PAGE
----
A painting depicting life in rural East Lothian, by Scottish artist William Marshall Brown, has sold for £21,250 at auction – more than three times its top estimated value of £6,000.
Gathering Wild Roses (lot 84) was one of four paintings by Brown which went under the hammer at a 2-day Modern British & 20th Century Art auction held at the prestigious Woolley & Wallis Salerooms in Salisbury.
Born in Edinburgh in 1863, Brown was drawn to the coast and landscape of East Lothian and its inhabitants and these feature in many of his best known works which characterise life at the time.
The works which sold at the auction have been held in a private collection, passed down by family descent, since they were bought from Glasgow framer and restorer DC Thomson in 1919. This was the first time they had been sold on the open market for more than 100 years.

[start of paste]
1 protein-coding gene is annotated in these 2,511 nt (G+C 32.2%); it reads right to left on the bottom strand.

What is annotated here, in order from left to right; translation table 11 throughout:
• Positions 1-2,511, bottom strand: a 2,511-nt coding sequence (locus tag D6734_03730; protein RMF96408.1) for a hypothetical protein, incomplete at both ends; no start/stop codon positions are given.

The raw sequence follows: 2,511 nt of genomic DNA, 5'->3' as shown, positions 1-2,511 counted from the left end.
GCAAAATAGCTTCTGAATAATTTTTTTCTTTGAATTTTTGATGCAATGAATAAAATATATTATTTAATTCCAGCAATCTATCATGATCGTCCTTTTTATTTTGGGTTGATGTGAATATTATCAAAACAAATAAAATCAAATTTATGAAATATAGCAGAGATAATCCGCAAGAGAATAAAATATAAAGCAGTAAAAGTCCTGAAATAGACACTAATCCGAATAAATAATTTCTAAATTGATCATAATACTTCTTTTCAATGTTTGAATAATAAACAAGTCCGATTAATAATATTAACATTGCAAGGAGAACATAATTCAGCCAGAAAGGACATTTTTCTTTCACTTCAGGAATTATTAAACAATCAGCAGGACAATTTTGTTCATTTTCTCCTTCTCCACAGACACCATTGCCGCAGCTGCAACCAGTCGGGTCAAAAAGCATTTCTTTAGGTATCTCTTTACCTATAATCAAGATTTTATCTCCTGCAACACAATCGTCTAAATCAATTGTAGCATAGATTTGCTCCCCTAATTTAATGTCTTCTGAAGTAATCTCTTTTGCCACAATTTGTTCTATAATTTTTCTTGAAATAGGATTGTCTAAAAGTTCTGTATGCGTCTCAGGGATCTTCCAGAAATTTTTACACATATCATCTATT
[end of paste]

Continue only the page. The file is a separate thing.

A number of Brown’s paintings are also held by East Lothian Council.
Brown died in Edinburgh in 1863, having worked in London, the Netherlands and France as well as across Scotland. Much of his best work was completed at his studio at Cockburnspath in the Scottish Borders.
A second Scottish painting, Daisy Field (lot 94), by Glasgow-born artist William Page Atkinson Wells (1872-1923) also realised well above its estimated top value of £5000 when it sold for £13,750. Wells studied at the Slade School of Art in London before moving to Sydney where he lived for five years. After a spell in France, he returned to Glasgow, before living and working in England until his death.
Some of his work hangs in Paisley Museum & Art Gallery.
The first paintings auction held at Woolley & Wallis for more than 10 months, due to lockdown restrictions, included 57 works by Scottish artists including Craigie Aitchison, John Bellany, William Pratt and Sir David Young Cameron.